An oily fish, with a distinctive pinkish flesh, salmon was, until two decades ago, a luxury food. Farmed salmon has brought down prices and in many cases, quality too.

Although farming has ensured a regular supply of fresh salmon throughout the year, wild salmon has a superior flavour and its season runs from around February through to September.


Wild Atlantic salmon, the most notable species, can weigh up to 12kg when fully grown.

It spends part of its time in freshwater rivers as well as in the sea, returning back to the river to spawn. Because of over-fishing and river pollution, wild salmon is in disturbingly short supply.

The distinctive pink flesh, which in the wild, is the result of a shellfish-based diet, is often achieved in farmed fish with the help of colouring agents.

Wild salmon also has a firmer flesh than farmed varieties. Because many farmed fish don't have space to develop and swim around in the water, their flesh has a tendency to be softer and fattier.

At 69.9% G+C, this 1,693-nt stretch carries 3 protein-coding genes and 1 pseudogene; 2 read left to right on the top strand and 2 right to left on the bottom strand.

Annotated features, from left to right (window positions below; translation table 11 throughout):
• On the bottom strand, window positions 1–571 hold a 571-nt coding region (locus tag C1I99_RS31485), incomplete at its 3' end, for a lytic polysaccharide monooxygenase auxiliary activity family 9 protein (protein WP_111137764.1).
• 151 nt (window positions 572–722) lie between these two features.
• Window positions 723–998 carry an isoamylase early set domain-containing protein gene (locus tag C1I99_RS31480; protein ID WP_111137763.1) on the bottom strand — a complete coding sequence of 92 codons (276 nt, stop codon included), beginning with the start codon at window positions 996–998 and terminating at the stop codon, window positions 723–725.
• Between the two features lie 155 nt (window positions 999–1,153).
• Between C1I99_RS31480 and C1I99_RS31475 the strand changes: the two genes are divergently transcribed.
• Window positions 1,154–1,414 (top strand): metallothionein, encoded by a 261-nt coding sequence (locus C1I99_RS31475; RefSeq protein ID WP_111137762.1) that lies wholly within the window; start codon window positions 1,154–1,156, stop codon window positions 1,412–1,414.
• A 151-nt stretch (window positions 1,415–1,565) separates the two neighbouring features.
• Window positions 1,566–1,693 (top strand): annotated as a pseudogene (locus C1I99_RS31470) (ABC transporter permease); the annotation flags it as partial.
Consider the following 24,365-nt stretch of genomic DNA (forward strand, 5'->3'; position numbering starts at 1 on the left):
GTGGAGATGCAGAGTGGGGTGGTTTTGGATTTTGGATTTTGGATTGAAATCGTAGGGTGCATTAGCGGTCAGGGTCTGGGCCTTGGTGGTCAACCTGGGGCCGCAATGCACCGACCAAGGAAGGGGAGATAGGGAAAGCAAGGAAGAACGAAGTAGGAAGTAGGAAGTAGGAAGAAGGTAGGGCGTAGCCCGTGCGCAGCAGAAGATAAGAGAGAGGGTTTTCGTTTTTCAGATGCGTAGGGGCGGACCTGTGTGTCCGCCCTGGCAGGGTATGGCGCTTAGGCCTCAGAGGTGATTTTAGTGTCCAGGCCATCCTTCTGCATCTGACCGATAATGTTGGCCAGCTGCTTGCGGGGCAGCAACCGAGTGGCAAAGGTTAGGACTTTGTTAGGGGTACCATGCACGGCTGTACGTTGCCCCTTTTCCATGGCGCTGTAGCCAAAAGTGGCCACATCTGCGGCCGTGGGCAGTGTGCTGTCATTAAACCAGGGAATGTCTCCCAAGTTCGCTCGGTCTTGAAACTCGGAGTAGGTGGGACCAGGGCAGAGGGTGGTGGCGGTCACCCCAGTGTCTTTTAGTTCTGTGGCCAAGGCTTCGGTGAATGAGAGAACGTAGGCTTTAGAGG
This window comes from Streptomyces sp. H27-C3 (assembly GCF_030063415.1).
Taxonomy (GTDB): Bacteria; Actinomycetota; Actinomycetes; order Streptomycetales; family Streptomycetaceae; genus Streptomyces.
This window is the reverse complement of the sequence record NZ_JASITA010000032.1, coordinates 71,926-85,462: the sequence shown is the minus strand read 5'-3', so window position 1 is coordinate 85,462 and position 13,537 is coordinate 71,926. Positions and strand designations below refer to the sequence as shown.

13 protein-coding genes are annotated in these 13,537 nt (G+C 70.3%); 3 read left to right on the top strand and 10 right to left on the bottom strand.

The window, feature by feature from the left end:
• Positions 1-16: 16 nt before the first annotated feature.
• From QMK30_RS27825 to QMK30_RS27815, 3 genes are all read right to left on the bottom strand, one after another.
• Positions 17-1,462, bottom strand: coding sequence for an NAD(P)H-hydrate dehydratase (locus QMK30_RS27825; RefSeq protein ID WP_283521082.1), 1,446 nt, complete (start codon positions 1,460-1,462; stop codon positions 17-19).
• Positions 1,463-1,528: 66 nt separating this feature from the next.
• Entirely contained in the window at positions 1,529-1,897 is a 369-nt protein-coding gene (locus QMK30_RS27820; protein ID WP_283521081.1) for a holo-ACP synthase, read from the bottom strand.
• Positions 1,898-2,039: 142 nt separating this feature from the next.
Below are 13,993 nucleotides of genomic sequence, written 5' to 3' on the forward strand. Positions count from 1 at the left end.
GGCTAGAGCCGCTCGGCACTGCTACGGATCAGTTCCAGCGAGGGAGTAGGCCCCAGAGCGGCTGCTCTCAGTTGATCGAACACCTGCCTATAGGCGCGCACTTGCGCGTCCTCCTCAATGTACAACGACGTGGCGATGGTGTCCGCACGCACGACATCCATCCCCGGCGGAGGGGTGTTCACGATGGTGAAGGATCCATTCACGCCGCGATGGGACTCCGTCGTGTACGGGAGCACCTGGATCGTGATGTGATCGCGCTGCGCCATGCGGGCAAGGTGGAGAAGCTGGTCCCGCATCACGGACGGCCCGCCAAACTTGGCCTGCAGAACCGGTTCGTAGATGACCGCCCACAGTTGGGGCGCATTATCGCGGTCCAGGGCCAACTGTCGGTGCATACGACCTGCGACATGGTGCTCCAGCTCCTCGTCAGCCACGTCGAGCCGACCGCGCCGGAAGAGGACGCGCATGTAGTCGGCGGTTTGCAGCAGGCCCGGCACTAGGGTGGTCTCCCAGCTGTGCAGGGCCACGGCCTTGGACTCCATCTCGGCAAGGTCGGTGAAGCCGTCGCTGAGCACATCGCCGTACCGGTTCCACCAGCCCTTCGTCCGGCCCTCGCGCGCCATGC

In the fishmongers, as with all fish, look for bright eyes and gills, firm flesh, and moist damp skin. It's also best cooked on the day of purchase.


Innumerable culinary uses. An ideal fish for poaching, grilling and cooking on a griddle. Salmon is well-suited to cooking whole, or in smaller portions - fillets and steaks.

Cure fresh salmon at home with a traditional gravadlax - a Scandinavian dish of fresh salmon fillets steeped in dill, salt sugar and peppercorns.

Because of its rich flavour, salmon works well with lemony sauces such as hollandaise, or if served cold, mayonnaise. Piquant capers also provide bite and tangy contrast.

Poached salmon in Britain is traditionally served with mayonnaise, herby potato salad and a cucumber salad - a great summery dish.

Smoked salmon, although no longer an indulgence, makes an elegant complement to scrambled eggs. It's also great when blended with cream cheese, lemon juice and a touch of cayenne pepper.